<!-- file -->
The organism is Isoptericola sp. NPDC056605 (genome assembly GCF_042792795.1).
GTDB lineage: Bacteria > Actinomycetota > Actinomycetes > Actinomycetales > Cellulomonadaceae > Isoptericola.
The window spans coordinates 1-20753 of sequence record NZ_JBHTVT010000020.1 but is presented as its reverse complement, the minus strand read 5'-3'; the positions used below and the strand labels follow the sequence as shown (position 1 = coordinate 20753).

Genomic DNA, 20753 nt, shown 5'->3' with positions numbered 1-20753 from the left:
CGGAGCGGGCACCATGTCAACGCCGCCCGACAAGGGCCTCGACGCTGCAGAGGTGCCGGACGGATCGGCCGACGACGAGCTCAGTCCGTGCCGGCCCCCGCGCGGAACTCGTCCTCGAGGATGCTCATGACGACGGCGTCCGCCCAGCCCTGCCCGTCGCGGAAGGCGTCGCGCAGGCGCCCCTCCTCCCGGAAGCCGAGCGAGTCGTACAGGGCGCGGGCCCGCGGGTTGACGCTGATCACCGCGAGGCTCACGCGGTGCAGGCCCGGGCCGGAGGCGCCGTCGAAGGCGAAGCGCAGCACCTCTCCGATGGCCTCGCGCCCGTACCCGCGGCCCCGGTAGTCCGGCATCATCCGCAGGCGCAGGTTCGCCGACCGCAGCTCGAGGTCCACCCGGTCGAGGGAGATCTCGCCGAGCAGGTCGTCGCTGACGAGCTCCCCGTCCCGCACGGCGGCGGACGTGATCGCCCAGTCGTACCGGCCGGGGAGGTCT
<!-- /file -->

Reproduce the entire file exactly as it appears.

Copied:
The organism is Isoptericola sp. NPDC056605 (genome assembly GCF_042792795.1).
GTDB lineage: Bacteria > Actinomycetota > Actinomycetes > Actinomycetales > Cellulomonadaceae > Isoptericola.
The window spans coordinates 1-20753 of sequence record NZ_JBHTVT010000020.1 but is presented as its reverse complement, the minus strand read 5'-3'; the positions used below and the strand labels follow the sequence as shown (position 1 = coordinate 20753).

Genomic DNA, 20753 nt, shown 5'->3' with positions numbered 1-20753 from the left:
CGGAGCGGGCACCATGTCAACGCCGCCCGACAAGGGCCTCGACGCTGCAGAGGTGCCGGACGGATCGGCCGACGACGAGCTCAGTCCGTGCCGGCCCCCGCGCGGAACTCGTCCTCGAGGATGCTCATGACGACGGCGTCCGCCCAGCCCTGCCCGTCGCGGAAGGCGTCGCGCAGGCGCCCCTCCTCCCGGAAGCCGAGCGAGTCGTACAGGGCGCGGGCCCGCGGGTTGACGCTGATCACCGCGAGGCTCACGCGGTGCAGGCCCGGGCCGGAGGCGCCGTCGAAGGCGAAGCGCAGCACCTCTCCGATGGCCTCGCGCCCGTACCCGCGGCCCCGGTAGTCCGGCATCATCCGCAGGCGCAGGTTCGCCGACCGCAGCTCGAGGTCCACCCGGTCGAGGGAGATCTCGCCGAGCAGGTCGTCGCTGACGAGCTCCCCGTCCCGCACGGCGGCGGACGTGATCGCCCAGTCGTACCGGCCGGGGAGGTCT